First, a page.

Ivory Coast made a bold decision to rest star man Wilfried Zaha against their fiercest rivals, but it worked out okay with his 34-year old replacement Gervinho (yes, that Gervinho) getting on the scoresheet. FM’s African Midfielder of the Year (no, I won’t let that go) Wilfrid Ndidi could only pick up a booking and Victor Osimhen, the tournament’s joint-leading goalscorer, was absent when it mattered most for Nigeria. Ivory Coast continued its dominance of this fixture with a 3-1 win – and crucially didn’t have to resort to a long 11-10 penalty shootout like the 1992 final or a 9-8 shootout like the 2015 final. The favourites were out, and Ivory Coast were set to take on an in-form host in Cameroon in the final.

There must have been a falling out between Crystal Palace forward Zaha and the Ivory Coast manager, because when the team sheets for the AFCON Final were revealed, he was on the bench for the second match in a row. He wouldn’t appear even as a substitute in the match, undoubtedly leading to rumours aplenty. It’s France ‘98 all over again.

Ivory Coast scored an early goal courtesy of an Eric Bailly shot from outside the six-yard box – a difficult chance for the Manchester United centre back, who slotted the ball calmly into the net despite an xG of just 0.05 for the opportunity. Cameroon were on top for the rest of the match, but created few clear-cut chances. The best opportunity fell to Karl Toko Ekambi, whose shot from the centre of the box was saved by Player of the Match Sayouba Mandé. As Cameroon pressed forward to get back into the game, Ivory Coast punished them on the counter. Substitute Gervinho doubled the lead in the 87th minute and Nicolas Pépé sealed the deal two minutes later.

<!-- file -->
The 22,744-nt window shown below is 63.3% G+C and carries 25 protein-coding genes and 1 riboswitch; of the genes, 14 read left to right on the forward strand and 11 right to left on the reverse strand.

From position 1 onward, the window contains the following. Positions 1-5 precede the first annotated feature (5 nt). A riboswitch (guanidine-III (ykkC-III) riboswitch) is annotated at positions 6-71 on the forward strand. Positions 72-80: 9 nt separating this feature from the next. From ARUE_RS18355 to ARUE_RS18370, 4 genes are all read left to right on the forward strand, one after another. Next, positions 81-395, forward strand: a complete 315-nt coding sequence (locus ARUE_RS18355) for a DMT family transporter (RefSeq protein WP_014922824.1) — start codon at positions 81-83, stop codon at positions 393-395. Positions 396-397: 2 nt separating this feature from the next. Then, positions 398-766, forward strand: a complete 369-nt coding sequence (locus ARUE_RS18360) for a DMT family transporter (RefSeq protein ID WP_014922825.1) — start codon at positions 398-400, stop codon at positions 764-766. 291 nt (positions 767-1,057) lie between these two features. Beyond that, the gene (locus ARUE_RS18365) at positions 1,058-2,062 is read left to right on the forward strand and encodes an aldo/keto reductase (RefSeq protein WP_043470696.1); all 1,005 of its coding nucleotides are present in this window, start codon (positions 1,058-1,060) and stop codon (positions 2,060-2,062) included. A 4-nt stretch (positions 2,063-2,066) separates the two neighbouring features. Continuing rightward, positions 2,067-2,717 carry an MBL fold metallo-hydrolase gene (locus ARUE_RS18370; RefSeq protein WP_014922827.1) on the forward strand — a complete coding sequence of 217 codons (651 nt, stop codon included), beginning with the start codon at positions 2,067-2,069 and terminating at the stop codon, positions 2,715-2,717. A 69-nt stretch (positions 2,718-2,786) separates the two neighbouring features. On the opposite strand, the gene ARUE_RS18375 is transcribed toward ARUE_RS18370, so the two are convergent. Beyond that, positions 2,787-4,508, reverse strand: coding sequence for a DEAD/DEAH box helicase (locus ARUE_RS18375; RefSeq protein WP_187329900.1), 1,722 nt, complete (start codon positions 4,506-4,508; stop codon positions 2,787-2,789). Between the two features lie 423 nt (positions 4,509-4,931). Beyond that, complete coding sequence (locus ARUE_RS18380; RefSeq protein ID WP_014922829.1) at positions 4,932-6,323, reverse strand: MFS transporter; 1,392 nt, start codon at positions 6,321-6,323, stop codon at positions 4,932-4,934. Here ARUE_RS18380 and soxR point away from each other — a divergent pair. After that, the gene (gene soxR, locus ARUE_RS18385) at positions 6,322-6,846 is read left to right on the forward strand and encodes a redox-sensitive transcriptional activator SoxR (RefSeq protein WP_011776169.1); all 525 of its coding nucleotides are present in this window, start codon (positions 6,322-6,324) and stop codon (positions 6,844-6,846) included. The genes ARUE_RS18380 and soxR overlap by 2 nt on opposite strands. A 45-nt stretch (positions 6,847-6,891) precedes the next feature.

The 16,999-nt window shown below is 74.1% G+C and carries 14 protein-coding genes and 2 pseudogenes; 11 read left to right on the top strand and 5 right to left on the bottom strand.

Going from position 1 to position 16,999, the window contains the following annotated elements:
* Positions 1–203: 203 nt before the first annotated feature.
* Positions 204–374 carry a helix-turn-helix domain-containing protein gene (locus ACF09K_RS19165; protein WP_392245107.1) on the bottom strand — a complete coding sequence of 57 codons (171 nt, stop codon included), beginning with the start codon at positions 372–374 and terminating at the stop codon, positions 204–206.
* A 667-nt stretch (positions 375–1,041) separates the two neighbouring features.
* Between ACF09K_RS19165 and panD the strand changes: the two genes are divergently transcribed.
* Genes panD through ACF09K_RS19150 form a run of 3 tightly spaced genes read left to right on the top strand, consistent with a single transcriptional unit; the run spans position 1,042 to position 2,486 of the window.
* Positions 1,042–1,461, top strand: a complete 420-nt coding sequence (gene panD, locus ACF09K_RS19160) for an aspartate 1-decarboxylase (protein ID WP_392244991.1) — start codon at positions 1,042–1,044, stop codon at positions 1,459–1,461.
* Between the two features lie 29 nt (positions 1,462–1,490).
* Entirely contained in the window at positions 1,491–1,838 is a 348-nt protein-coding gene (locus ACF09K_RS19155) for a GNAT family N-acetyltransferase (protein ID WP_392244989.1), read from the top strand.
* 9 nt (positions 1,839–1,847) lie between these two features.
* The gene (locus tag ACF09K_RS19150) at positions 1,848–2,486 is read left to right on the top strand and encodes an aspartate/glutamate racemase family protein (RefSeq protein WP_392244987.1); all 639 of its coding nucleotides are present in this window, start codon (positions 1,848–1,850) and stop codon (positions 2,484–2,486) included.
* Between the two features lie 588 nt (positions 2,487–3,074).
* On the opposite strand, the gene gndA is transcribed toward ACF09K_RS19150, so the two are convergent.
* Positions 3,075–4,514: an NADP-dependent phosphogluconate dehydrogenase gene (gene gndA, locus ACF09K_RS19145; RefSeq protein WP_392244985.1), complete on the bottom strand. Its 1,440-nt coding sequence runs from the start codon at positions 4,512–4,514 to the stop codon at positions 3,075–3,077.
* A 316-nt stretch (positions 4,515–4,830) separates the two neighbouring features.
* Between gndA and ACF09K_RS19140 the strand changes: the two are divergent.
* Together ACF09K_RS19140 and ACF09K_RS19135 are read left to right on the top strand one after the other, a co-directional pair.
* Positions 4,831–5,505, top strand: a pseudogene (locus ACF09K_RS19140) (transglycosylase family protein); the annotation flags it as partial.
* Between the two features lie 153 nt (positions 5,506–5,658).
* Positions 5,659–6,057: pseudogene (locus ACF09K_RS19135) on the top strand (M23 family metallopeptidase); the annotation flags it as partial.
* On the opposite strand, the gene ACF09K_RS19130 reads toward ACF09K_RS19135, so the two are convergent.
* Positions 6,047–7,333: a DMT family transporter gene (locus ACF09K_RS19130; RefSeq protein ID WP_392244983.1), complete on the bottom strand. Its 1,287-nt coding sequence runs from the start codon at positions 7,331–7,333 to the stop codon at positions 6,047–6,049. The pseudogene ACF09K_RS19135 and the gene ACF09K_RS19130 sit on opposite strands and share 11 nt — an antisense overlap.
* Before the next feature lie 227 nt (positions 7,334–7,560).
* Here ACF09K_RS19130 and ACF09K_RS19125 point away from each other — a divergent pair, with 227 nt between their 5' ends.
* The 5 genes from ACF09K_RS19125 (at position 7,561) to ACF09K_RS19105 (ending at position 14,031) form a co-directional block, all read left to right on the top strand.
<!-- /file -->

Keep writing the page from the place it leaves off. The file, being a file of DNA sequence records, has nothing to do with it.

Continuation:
Cameroon head coach António Conceição told the press that, “we didn’t do ourselves justice when it mattered most,” but truth be told Cameroon were inconsistent from the opening day. Ivory Coast, on the other hand, conceded just one goal in the knockout stages of the competition, and scored 19. Wilfried Zaha shared the Golden Boot with Nigeria’s Victor Osimhen, as despite both players only appearing in four matches, they scored five goals each. Ivory Coast’s Sayouba Mandé shared the Golden Glove with Cameroon’s André Onana and Nigeria’s Maduka Okoye, who all kept four clean sheets in the tournament.

If you care about the third-place playoff – which Nigeria certainly didn’t – Nigeria beat Burkina Faso 2-1 while playing a second team. Kelechi Iheanacho was in for Victor Osimhen, and nabbed both goals for his country. Perhaps if the manager had thought to bring on the Leicester striker earlier than the 72nd minute of the semi-final the result would have been different? We’ll never know.

Cameroon were unlucky in the final and didn’t deserve to lose full-stop, let alone by three goals. Ivory Coast were the deserved victors based on the month-long tournament as a whole, however, even though that’s not always how international tournaments work out. The hosts will understandably feel a little hard done by in the end, but getting to the Final after such a lackadaisical start to the competition is impressive in itself.

The real stories of this simulated AFCON, however, were the likes of Burkina Faso and Comoros, who I found myself supporting as the results of each simulated round were revealed. From the ankle-breaking challenges of Zimbabwe versus Senegal, to the fairytale story of debutants Comoros, to Ivory Coast lifting the trophy for the third time – this was a tournament to remember. How accurate is it? Only time will tell, but the real thing has a lot to live up to.